Another trio of paintings brings color into the equation. Gold Bach (2002), the above-mentioned large work is configured similar to BR’s Run, but in multiple colors, including perfectly blended iridescent metallic pigments that give its surface a chromatic froth effect, accentuated a few tiny flecks of shiny glitter. Woggel #3 (2003) and Up-Out (2007) put the same layering of diverse materials to use. I confess to being perplexed by these three paintings. At first glance, they seemed just a little bit too chaotic. But after a time of adjustment, I was able to warm up to them, seeing them as implied landscapes taking partial, unresolved shapes.
Uno and Woh-Ine (both 2008) are unrelated to any of the others — or each other. They are the highlights of the exhibition. In some ways, Who-Ine harks back to Moses’ earlier work in that its orderly composition is based on repeated vertical bands of radiant color shimmering in an implied distance created in a purple-gray field. Uno is the pepper-upper of the exhibition, making use of the poured fluidity of fluorescent pinks and yellows to create a sequence of forms that fold in and out of a spatial recess, visible at the left side of the picture.
One interesting aspect of this exhibition lies in the comparisons that it tempts us to make between Moses’ late paintings and the still recent, short-lived deflorescence of works often grouped under the unfortunate moniker of Zombie Formalism, raised to momentary heights of forgettability by the Museum of Modern Art’s Forever Now exhibition from 2014, and Phaidon’s book New Elements in Abstract Painting by Bob Nickas from 2009. Before the ongoing political emergency of the past four years, there was a lot of that kind of work floating around the art world, its one saving grace being that it was something other than the kind of Pop Surrealism that was so prevalent throughout the later 1990s. Nonetheless, the willfully nugatory, unresolved and unfinished look of the Zombie Formalists’ attempts at making a Duchampian point about the arbitrariness of formal organization abruptly disappeared in 2016. Moses’s works from the same period turn these tables by reanimating the abstract gesture along different lines. They invite us to see the painterly gesture as an act of respiration and metabolization of life energy absorbed from the four elements, captured as shape-shifting apparitions held in visual place by judicious rhythms that have discarded any need for geometry.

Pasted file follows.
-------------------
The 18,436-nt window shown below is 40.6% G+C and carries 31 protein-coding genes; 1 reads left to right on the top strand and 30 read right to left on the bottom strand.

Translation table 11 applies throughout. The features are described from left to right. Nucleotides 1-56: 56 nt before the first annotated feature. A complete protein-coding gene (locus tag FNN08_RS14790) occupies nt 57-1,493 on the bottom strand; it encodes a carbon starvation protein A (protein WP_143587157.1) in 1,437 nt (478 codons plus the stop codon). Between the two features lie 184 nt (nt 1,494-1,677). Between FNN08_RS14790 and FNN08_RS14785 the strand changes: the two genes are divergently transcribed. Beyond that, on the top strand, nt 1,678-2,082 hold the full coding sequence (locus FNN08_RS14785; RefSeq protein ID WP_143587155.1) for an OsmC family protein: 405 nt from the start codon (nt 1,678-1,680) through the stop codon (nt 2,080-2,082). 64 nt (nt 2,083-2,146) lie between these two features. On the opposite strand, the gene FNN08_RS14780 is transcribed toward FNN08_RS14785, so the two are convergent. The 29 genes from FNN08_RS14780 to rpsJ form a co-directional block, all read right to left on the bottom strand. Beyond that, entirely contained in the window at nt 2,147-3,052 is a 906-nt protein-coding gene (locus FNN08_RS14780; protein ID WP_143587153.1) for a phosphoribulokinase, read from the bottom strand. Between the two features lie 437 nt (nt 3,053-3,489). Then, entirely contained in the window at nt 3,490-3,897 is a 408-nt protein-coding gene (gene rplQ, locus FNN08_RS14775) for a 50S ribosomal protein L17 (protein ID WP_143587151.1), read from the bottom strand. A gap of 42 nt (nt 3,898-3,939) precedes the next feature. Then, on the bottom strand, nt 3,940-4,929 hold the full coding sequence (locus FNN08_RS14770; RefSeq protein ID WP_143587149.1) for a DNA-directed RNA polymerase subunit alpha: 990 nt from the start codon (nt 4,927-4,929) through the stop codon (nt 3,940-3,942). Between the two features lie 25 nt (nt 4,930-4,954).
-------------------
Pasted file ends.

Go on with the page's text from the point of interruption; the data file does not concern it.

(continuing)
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Ed Moses: “Gesture” @ Brian Gross Fine Art through March 13, 2021.
1. Zenga means “Zen Picture.” A few years after the Los Angeles County Museum of Art inaugurated its new Pavilion of Japanese Art in 1988, it hosted an exhibition of an expansive selection of such paintings initially organized by the New Orleans Museum of Art. See John Stevens and Alice Rae Yelen, Zenga: Brushstrokes of Enlightenment (New Orleans Museum of Art, 1990).
About the author:
Mark Van Proyen’s visual work and written commentaries focus on satirizing the tragic consequences of blind faith placed in economies of narcissistic reward. Since 2003, he has been a corresponding editor for Art in America. His recent publications include: Facing Innocence: The Art of Gottfried Helnwein (2011) and Cirian Logic and the Painting of Preconstruction (2010). To learn more about Mark Van Proyen, read Alex Mak’s December 9, 2014 interview, published on Broke-Ass Stuart’s website.